It’s a rough justice . . .
Community law centres are facing considerable uncertainty. In Porirua, the Whitireia Community Law Centre has the immediate concern of a $50,000 funding cut. Its managing solicitor Louis Leung says services and staffing will have to be reduced.
We have been told the funding cut is a penalty for not performing well enough in categories of advice, information and education against Justice Ministry criteria.
Mr Leung says the system for recording and evaluating the service is flawed.
It would be interesting to know how the law centre would stack up if evaluated by the 6800 clients it helped in the past 12 months, not just bureaucratic bean counters.
Legal support is a personal service, clients often facing emotional and stressful predicaments, whether it be parental rights, an employment dispute or money woes.
As much as this Government is wont to turn everything into a number, you can’t always quantify performance or contribution with benchmarks.
A law centre is not a call centre – well, at least not yet.
The long- term uncertainty facing all 26 community law centres in New Zealand is a proposed restructure looming in 2013 when all Justice Ministry contracts with community law centres end. It would see some of the $11 million annual budget diverted into a ‘‘national information and advice service’’ accessible only by email or 0800 number.
A two-tier system would exist; the national call centre providing legal advice and information; and staffed law centres in communities flagged for a high level of legal need, and restricted to people of low income and who do not qualify for legal aid. The aims of the new framework are to improve access, consistency of service across law centres, improved quality and range of services, national coordination and efficiency.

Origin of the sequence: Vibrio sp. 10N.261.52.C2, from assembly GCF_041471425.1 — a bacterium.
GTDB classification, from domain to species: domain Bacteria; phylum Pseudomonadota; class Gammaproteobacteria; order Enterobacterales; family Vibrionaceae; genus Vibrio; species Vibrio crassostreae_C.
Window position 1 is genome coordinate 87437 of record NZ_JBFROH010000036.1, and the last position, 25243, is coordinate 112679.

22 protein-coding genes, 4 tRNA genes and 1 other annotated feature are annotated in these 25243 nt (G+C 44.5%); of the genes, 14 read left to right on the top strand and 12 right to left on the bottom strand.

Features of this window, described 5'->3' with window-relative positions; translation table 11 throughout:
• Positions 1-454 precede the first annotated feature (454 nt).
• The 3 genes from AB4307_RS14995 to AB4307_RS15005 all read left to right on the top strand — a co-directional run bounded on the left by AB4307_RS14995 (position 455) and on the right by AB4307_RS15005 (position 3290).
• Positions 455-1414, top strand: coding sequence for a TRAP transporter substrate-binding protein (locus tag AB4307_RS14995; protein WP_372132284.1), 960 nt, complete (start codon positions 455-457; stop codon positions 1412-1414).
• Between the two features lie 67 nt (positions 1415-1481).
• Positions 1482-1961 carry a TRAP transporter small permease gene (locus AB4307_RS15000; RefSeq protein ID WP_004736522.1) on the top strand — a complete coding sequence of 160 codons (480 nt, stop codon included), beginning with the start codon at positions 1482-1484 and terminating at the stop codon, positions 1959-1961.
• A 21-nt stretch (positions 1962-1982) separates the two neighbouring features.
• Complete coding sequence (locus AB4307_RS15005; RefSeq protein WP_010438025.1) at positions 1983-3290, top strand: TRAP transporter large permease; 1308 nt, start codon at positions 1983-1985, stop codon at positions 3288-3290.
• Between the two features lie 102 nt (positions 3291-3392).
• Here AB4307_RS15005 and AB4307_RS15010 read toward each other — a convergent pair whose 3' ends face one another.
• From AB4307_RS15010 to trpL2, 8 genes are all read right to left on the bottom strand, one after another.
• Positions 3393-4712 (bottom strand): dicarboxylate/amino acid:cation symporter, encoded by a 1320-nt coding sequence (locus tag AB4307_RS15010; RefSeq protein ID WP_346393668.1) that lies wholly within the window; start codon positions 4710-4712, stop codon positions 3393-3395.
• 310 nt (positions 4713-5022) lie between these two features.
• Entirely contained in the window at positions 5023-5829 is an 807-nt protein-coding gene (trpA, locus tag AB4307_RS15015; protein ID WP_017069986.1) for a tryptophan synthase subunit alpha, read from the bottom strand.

In submissions, law centres expressed a number of concerns. There were fears the model would lead to reduced community-based services, and the Government was too removed to determine the needs of individual communities.
The ministry has expressed eagerness to involve law centres in the model’s refinement. Hopefully it amounts to more than platitudes.
But given we’ve also reported recently the start of hefty charges for taking matters to the Family Court, and contentious changes to legal aid, which local lawyer Catriona Doyle says will limit the quality of representation, there is legitimate concern the most marginalised members of our community will be dealt less justice then they deserve.
Matthew Dallas, Editor.